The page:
The Independence Insurgency was deliberately aborted, and the national balance of power it spoke to was broken after the “rivals” came together. This reinforced the sectarian-quota-based spoil-sharing regime and disregard for the constitution, which has become treated like a point of view. The “deal” has always had apologists and supporters. They claim that after the civil war, the Lebanese regime came to be based on a “consensus” among the main sects: Maronites, Sunnis, and Shiites- in practice, between their leaders. The lack of a “consensus,” they add, would have sparked civil conflict! This argument was based on the assumption that sectarian quotas are based on estimates of the size of each community with respect to the others. It thus disregards the rights of the people and the interests of the country, allows the statelet to chip away at the state, and mainstreams corruption.
They came together under the roof of a single government, putting their hands on the state’s resources and sharing power. They did this under the guise of mendacious claims, the most prominent of which is defending sects’ rights. They looked the other way as Hezbollah took control of the country’s land crossings, its airport, and its port and expanded its parallel economy, and robbed the state.
Over a decade before the revolution erupted, they put they seized the deposits in the country’s banks, close to 120 billion dollars, to cover deficits, build clientelist networks, and share the spoils of billions going into the country’s electricity while it offered absolutely nothing. As a consequence, the collapse accelerated, unemployment grew, and tens of thousands of skilled workers left the country because they found no alternative solutions. The country became closed off because of the policies that Hezbollah had imposed on it, especially the presidential “deal,” and the systemic pillaging of the country aggravated to the extent that it now threatens its survival.
The October 17 revolution did not erupt in a vacuum. A criminal clique laid the groundwork for it. The great collapse pushed the revolution that erupted in the country’s four corners. The broad sense of resentment to the parties exploded: the overwhelming majority was pitted against a political class, its supporters, and its associates.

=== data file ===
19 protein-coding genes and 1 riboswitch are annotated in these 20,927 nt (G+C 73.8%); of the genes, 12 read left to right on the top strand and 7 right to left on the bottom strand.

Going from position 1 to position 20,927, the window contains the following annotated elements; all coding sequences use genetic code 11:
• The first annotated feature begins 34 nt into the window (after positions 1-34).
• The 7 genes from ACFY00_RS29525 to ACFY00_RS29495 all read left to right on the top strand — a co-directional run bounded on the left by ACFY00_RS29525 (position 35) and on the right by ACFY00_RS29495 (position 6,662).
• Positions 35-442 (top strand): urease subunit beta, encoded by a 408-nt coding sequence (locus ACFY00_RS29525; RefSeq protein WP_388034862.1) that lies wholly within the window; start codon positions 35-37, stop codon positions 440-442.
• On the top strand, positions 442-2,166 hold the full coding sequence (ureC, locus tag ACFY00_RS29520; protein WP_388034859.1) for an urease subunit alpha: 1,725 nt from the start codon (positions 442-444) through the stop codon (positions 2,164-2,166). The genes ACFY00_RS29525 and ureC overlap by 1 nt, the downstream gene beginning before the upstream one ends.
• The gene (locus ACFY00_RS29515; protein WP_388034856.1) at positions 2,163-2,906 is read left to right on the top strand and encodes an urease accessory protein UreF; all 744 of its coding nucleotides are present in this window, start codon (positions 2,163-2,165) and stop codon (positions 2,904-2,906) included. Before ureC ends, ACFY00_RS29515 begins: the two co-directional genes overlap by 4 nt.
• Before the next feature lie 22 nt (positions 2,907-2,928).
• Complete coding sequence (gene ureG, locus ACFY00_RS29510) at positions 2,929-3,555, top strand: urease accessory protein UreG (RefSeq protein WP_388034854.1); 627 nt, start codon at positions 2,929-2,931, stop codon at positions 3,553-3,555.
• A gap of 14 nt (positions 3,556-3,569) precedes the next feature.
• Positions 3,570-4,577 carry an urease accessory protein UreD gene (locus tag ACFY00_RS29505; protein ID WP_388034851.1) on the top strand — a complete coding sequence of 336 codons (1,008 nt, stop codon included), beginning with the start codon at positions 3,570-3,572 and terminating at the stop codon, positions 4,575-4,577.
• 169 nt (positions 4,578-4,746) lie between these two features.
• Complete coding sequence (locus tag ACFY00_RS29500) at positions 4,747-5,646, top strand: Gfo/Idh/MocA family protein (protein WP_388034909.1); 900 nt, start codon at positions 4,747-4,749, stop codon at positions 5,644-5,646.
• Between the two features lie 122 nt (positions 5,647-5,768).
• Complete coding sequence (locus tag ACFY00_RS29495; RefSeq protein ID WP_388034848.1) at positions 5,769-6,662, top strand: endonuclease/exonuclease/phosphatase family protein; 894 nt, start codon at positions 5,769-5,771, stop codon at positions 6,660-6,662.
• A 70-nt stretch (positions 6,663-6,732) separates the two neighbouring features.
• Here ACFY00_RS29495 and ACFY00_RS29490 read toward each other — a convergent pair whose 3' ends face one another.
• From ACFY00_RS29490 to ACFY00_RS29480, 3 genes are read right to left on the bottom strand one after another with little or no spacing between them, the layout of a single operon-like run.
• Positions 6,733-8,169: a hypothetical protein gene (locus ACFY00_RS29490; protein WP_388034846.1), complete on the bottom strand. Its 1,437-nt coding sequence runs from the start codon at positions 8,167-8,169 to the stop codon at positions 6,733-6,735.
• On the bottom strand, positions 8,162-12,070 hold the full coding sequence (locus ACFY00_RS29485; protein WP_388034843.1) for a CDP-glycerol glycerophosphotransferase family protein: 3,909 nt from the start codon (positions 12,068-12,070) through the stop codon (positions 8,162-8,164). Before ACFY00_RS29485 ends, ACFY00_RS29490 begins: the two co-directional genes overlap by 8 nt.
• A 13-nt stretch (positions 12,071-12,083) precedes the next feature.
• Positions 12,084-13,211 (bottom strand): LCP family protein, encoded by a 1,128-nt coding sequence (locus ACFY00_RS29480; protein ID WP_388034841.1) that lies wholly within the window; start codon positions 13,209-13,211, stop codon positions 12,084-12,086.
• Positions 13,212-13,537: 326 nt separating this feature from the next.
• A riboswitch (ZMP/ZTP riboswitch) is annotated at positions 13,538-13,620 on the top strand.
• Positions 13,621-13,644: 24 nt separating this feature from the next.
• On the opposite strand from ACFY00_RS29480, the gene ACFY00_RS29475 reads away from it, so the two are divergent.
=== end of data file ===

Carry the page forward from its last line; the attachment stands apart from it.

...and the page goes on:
From the very first moment, their slogan was: “all of them means all of them” are responsible for bringing the Lebanese to their knees. The compass of the revolution set the destination: liberating the hijacked state and reinstating the constitution. and retrieving sovereignty. The formation of a government independent of the regime is a necessary prerequisite. The Octoberists did not lose sight of the significance of building a mass movement for the confrontation of the forces in power led by Hezbollah. The latter was on the frontlines defending the sectarian-quota-based spoil-sharing regime, declaring that that parliament would not be overthrown and that Aoun would remain in Baabda. Eventually, the number of votes for the Octobirsts would confirm that the “historical bloc” of their political project is the alternative!
Three years after the revolutions and the snowballing of crises, the priorities of the “pro-government” and “opposition” forces of the regime are to abort any attempt to save the country. Meanwhile, the ruling clique has united in endorsing the violation of the constitution and the abandonment of sovereignty and wealth to the enemy, all to polish its image abroad and strengthen its position domestically! As those who are lucky smuggled their money abroad, the people received a hidden “haircut” to their deposits, aggravating the collapse of the currency’s value, the state’s bankruptcy, the unemployment crisis, and inflation!
All of this affirmed that no reforms are possible from the inside. This theory has failed and lost out to the privileges of the men clinging to their seats and using their positions of power to build their wealth. When they looted the country’s private and public wealth, starved the people, and broadened the crisis, they showed just how strongly they would stand against any reforms. Indeed reforms are an existential threat, and so the political class cannot be part of the push for change.
After October 17, people are no longer afraid. It brought down the attempts to terrorize, crush, and co-opt it. It will soon become organized within a framework. It is fundamentalist in its loyalty to the people and their hopes. It knows that electing a paper tiger president is not as significant as liberating the state, retrieving its capacity to make its decisions and rebuilding the country. The illegitimate arms would thus become scrap metal, and it will not lose sight of the need to force the opportunists who depended on these arms into early retirement.